A compulsory license can be terminated if the circumstances under which the license was granted no longer exist and are not likely to recur.  The patentee (or another party in interest) may filed an application in the Indian Patent Office with supporting evidence requesting that the compulsory license be terminated.  The compulsory license holder will be provided with a copy of the application and has a period of one (1) month from the date of receipt of the application to object to the application.  If the license holder objects to the application, he/she must notify the patentee (or other interested party) and the Controller of his/her objection.  After receipt of such an objection, the Controller will hold a hearing and decide the application based on the facts and evidence submitted by the parties.  If the Controller decides to terminate the compulsory license, he shall issue an order providing the terms and conditions of such termination and serve copies of the order on both the licensee and compulsory license holder.

Compulsory Licenses in India

As mentioned above, the IPAB upheld the compulsory license to Nexavar® on March 4, 2013, which was originally granted by the Controller in March 2012.  Since 2012, compulsory licenses have been granted or are in process of being granted for several pharmaceutical products as shown by below:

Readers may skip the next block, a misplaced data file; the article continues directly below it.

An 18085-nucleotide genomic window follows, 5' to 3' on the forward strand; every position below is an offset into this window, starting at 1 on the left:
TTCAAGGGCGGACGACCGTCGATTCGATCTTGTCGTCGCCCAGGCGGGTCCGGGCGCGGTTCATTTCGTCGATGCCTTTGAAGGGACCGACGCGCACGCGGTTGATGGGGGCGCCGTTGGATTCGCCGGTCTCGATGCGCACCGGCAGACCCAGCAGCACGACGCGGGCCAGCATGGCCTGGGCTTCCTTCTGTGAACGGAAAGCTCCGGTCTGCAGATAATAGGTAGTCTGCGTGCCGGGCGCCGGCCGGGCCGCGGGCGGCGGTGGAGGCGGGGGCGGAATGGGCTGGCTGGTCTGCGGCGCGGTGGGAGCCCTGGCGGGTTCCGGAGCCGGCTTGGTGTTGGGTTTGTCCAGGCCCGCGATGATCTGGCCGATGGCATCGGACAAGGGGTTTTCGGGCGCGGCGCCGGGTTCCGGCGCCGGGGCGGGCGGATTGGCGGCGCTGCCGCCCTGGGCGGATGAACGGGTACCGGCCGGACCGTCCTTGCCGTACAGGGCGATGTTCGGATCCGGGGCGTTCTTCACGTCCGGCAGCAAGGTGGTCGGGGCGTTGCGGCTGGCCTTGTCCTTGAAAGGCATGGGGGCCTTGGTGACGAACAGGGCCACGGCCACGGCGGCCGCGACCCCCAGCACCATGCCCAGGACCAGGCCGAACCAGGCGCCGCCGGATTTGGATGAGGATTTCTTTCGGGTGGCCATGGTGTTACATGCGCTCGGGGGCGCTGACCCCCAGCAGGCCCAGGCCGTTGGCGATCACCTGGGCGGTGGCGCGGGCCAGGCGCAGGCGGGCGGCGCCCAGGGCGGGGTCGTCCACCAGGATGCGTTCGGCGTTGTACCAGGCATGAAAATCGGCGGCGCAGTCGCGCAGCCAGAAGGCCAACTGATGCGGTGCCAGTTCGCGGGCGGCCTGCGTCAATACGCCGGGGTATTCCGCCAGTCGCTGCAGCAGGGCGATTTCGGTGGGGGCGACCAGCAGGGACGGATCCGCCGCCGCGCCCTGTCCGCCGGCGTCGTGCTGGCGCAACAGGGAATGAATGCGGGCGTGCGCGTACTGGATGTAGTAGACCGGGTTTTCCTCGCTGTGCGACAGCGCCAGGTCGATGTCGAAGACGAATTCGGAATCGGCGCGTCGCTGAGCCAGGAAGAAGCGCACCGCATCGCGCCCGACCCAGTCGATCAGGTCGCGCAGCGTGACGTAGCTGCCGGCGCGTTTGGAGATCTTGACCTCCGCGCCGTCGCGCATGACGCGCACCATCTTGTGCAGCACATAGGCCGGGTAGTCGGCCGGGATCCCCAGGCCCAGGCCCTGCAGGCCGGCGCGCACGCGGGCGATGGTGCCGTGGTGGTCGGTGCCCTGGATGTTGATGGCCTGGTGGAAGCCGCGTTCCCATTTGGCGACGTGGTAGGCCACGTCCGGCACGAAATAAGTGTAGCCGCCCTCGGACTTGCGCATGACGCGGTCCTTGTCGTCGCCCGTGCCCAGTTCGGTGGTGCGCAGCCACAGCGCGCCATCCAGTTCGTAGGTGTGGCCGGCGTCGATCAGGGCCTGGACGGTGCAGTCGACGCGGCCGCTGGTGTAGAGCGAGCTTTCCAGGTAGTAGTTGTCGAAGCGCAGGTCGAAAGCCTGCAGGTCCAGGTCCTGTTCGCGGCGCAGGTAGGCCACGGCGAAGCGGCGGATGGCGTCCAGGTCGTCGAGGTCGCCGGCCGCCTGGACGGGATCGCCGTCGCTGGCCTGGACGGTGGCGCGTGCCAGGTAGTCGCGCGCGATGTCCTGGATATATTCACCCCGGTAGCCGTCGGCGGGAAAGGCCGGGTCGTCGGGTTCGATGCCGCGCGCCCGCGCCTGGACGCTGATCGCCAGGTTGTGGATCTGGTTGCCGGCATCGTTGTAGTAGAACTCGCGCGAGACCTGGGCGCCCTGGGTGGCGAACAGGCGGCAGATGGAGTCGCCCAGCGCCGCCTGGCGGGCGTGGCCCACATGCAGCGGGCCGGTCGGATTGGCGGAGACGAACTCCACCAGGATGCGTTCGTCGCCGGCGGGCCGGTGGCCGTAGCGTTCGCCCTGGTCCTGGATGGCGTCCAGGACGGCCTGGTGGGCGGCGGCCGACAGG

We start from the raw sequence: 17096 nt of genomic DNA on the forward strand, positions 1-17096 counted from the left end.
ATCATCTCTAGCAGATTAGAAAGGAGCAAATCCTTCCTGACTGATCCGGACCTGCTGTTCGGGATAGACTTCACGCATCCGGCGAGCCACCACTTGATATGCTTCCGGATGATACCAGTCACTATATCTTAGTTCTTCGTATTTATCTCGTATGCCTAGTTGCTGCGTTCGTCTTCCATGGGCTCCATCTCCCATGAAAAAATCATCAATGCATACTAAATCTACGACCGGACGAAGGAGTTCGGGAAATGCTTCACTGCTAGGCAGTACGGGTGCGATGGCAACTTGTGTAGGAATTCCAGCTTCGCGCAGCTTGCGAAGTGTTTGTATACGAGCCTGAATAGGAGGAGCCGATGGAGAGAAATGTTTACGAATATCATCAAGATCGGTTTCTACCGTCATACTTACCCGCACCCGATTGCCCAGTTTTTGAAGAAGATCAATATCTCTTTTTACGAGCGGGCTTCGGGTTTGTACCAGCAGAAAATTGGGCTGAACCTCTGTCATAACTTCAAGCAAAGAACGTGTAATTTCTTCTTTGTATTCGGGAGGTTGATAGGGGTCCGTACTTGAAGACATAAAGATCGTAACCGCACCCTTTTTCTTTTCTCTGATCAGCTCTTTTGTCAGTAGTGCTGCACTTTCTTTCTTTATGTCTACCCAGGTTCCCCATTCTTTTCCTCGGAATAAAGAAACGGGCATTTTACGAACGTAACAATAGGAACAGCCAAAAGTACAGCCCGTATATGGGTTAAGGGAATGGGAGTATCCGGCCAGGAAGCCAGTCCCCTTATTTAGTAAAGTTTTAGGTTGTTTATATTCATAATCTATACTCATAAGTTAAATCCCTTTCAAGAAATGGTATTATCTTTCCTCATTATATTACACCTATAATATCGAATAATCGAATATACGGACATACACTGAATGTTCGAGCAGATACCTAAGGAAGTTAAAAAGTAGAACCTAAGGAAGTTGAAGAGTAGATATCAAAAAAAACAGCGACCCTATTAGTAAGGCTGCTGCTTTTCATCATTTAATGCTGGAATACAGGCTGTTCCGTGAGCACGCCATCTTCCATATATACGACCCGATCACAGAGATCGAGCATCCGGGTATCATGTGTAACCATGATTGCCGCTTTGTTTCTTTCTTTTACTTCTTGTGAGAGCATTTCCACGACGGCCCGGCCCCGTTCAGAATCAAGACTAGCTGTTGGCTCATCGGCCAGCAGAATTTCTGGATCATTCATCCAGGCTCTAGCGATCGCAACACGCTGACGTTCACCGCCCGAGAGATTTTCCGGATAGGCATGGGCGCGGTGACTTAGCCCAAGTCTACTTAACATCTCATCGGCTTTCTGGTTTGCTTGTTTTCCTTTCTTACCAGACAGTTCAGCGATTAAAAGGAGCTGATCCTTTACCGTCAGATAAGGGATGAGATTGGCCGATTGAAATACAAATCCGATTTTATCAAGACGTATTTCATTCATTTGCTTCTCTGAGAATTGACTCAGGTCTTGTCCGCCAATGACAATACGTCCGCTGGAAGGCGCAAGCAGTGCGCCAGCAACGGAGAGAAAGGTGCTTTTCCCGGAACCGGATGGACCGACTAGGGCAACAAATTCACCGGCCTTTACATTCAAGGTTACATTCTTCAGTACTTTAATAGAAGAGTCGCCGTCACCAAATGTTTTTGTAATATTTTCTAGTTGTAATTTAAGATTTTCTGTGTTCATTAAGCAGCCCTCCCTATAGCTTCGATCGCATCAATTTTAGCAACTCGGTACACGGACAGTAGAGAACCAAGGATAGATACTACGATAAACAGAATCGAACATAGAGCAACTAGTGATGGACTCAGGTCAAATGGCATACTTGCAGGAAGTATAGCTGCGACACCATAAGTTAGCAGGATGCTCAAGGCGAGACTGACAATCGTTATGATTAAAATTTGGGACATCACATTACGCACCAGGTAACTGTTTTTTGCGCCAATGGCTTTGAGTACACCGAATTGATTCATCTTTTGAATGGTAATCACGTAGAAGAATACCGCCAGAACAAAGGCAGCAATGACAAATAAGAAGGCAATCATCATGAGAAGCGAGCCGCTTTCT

Drug

Company

Indication

When Issued

Nexavar®

Bayer

Hepatocellular carcinoma

March 2012 – Decision upheld March 2013 (Article 84)

Herceptin®

Genentech

Breast cancer

In process by the Department of Industry Property and Promotion (DIPP) (Article 92)

Ixempra®

BMS

Breast cancer

In process by the DIPP (Article 92)

Sprycel®

BMS

Leukemia

In process by the DIPP (Article 92)

Compulsory licenses issued in other countries

India is not the only country that has issued compulsory licenses for patented pharmaceutical products.  While the compulsory license laws vary country-by-country, as shown in the below table, compulsory licenses have been issued by several countries for a number of different pharmaceutical products:

Country

Drugs

Brazil

Efavirenz

Cameroon

Lamivudine, Nevirapine

Canada

Oseltamivir

Ecuador

Lopinavir/Ritonavir

Ghana

Generic HIV and AIDS medicines

Indonesia

Lamivudine, Nevirapine

Israel

Hepatitis B vaccine

Italy

Imipenem/cilastatine, Sumatripan succinate

Malaysia

Didlanosine, Zidovudine

Mozambique

Lamivudine, Stavudine, Nevirapine

Thailand

Lopinavir/Ritonavir, Clopidrogel, Erlotinib, Letrozole, Docetaxel

Zambia

Lamivudine, Stavudine, Nevirapine

The issue of compulsory licenses in India is something that every company should be concerned about when procuring patents and conducting business in India.  While most of the recent attention has centered on compulsory licenses for patented pharmaceutical products, it is important to remember that India’s Patent Act provides for broad compulsory license provisions that are not limited to just pharmaceutical products but encompass products from any technology.

To read Part 1 on this blog topic, click here.

Thanks to the Chadha & Chadha firm for providing their insights to the BRIC Wall on compulsory licensing.